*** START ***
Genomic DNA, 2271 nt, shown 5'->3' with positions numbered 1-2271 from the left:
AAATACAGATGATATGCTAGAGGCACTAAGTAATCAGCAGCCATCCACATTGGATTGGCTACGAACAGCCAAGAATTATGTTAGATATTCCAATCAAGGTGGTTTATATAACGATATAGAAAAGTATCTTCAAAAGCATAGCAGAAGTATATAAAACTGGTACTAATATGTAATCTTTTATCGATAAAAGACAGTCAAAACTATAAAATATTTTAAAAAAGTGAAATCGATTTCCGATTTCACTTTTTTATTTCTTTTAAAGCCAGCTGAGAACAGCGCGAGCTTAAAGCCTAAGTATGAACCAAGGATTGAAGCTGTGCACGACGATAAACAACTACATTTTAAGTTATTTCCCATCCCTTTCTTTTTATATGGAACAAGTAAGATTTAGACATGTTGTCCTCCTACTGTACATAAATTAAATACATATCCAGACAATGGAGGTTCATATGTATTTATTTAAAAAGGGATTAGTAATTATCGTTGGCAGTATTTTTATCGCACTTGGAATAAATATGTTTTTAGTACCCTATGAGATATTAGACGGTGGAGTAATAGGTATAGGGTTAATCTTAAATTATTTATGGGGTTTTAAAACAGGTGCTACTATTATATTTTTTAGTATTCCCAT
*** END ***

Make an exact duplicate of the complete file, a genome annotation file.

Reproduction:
Genomic DNA, 2271 nt, shown 5'->3' with positions numbered 1-2271 from the left:
AAATACAGATGATATGCTAGAGGCACTAAGTAATCAGCAGCCATCCACATTGGATTGGCTACGAACAGCCAAGAATTATGTTAGATATTCCAATCAAGGTGGTTTATATAACGATATAGAAAAGTATCTTCAAAAGCATAGCAGAAGTATATAAAACTGGTACTAATATGTAATCTTTTATCGATAAAAGACAGTCAAAACTATAAAATATTTTAAAAAAGTGAAATCGATTTCCGATTTCACTTTTTTATTTCTTTTAAAGCCAGCTGAGAACAGCGCGAGCTTAAAGCCTAAGTATGAACCAAGGATTGAAGCTGTGCACGACGATAAACAACTACATTTTAAGTTATTTCCCATCCCTTTCTTTTTATATGGAACAAGTAAGATTTAGACATGTTGTCCTCCTACTGTACATAAATTAAATACATATCCAGACAATGGAGGTTCATATGTATTTATTTAAAAAGGGATTAGTAATTATCGTTGGCAGTATTTTTATCGCACTTGGAATAAATATGTTTTTAGTACCCTATGAGATATTAGACGGTGGAGTAATAGGTATAGGGTTAATCTTAAATTATTTATGGGGTTTTAAAACAGGTGCTACTATTATATTTTTTAGTATTCCCAT